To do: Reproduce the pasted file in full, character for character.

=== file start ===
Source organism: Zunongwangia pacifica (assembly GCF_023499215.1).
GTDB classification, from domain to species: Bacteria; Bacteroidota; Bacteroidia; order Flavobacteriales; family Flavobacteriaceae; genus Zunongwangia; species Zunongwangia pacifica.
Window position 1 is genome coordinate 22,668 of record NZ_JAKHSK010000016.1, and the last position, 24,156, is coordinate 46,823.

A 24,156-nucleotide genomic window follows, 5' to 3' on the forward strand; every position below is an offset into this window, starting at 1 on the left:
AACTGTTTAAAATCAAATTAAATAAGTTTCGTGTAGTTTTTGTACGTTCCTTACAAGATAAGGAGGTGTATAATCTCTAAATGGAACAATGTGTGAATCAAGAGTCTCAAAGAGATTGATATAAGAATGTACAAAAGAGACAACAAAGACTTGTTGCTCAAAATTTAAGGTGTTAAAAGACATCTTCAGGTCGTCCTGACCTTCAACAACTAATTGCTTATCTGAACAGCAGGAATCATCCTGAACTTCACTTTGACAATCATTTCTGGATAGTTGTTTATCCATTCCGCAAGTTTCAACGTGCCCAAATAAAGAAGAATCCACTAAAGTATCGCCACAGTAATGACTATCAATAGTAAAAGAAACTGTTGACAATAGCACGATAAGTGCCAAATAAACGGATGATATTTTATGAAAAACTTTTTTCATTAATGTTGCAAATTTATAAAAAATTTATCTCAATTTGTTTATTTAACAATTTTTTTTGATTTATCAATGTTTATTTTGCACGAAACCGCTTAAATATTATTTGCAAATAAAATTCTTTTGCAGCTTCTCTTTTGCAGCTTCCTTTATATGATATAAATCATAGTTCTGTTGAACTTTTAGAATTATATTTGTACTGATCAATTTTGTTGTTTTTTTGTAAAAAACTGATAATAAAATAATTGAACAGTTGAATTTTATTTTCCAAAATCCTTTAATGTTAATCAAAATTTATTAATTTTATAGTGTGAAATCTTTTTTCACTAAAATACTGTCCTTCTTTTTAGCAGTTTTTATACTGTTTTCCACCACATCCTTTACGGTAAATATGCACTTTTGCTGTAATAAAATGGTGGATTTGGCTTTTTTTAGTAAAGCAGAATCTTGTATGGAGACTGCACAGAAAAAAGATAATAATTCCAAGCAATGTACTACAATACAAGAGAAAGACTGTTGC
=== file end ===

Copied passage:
Source organism: Zunongwangia pacifica (assembly GCF_023499215.1).
GTDB classification, from domain to species: Bacteria; Bacteroidota; Bacteroidia; order Flavobacteriales; family Flavobacteriaceae; genus Zunongwangia; species Zunongwangia pacifica.
Window position 1 is genome coordinate 22,668 of record NZ_JAKHSK010000016.1, and the last position, 24,156, is coordinate 46,823.

A 24,156-nucleotide genomic window follows, 5' to 3' on the forward strand; every position below is an offset into this window, starting at 1 on the left:
AACTGTTTAAAATCAAATTAAATAAGTTTCGTGTAGTTTTTGTACGTTCCTTACAAGATAAGGAGGTGTATAATCTCTAAATGGAACAATGTGTGAATCAAGAGTCTCAAAGAGATTGATATAAGAATGTACAAAAGAGACAACAAAGACTTGTTGCTCAAAATTTAAGGTGTTAAAAGACATCTTCAGGTCGTCCTGACCTTCAACAACTAATTGCTTATCTGAACAGCAGGAATCATCCTGAACTTCACTTTGACAATCATTTCTGGATAGTTGTTTATCCATTCCGCAAGTTTCAACGTGCCCAAATAAAGAAGAATCCACTAAAGTATCGCCACAGTAATGACTATCAATAGTAAAAGAAACTGTTGACAATAGCACGATAAGTGCCAAATAAACGGATGATATTTTATGAAAAACTTTTTTCATTAATGTTGCAAATTTATAAAAAATTTATCTCAATTTGTTTATTTAACAATTTTTTTTGATTTATCAATGTTTATTTTGCACGAAACCGCTTAAATATTATTTGCAAATAAAATTCTTTTGCAGCTTCTCTTTTGCAGCTTCCTTTATATGATATAAATCATAGTTCTGTTGAACTTTTAGAATTATATTTGTACTGATCAATTTTGTTGTTTTTTTGTAAAAAACTGATAATAAAATAATTGAACAGTTGAATTTTATTTTCCAAAATCCTTTAATGTTAATCAAAATTTATTAATTTTATAGTGTGAAATCTTTTTTCACTAAAATACTGTCCTTCTTTTTAGCAGTTTTTATACTGTTTTCCACCACATCCTTTACGGTAAATATGCACTTTTGCTGTAATAAAATGGTGGATTTGGCTTTTTTTAGTAAAGCAGAATCTTGTATGGAGACTGCACAGAAAAAAGATAATAATTCCAAGCAATGTACTACAATACAAGAGAAAGACTGTTGC